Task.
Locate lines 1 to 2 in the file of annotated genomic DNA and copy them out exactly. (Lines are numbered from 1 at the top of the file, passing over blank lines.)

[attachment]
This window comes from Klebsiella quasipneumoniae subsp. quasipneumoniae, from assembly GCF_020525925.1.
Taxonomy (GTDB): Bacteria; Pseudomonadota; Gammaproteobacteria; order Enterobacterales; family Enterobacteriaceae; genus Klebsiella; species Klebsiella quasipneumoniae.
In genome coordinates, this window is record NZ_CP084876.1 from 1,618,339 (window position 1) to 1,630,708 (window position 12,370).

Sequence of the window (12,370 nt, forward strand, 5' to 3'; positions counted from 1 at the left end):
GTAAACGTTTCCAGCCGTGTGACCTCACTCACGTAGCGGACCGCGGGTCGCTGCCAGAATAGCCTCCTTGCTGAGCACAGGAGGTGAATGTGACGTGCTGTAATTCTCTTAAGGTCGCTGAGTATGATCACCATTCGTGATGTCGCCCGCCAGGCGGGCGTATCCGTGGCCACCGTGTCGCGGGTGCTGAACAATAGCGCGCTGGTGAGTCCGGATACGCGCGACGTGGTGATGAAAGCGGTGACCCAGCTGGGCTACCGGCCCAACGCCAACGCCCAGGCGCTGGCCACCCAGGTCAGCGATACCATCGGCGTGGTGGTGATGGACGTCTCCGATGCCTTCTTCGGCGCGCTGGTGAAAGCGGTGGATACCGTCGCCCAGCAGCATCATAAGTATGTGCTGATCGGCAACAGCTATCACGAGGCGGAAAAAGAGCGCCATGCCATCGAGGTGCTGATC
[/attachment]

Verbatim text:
This window comes from Klebsiella quasipneumoniae subsp. quasipneumoniae, from assembly GCF_020525925.1.
Taxonomy (GTDB): Bacteria; Pseudomonadota; Gammaproteobacteria; order Enterobacterales; family Enterobacteriaceae; genus Klebsiella; species Klebsiella quasipneumoniae.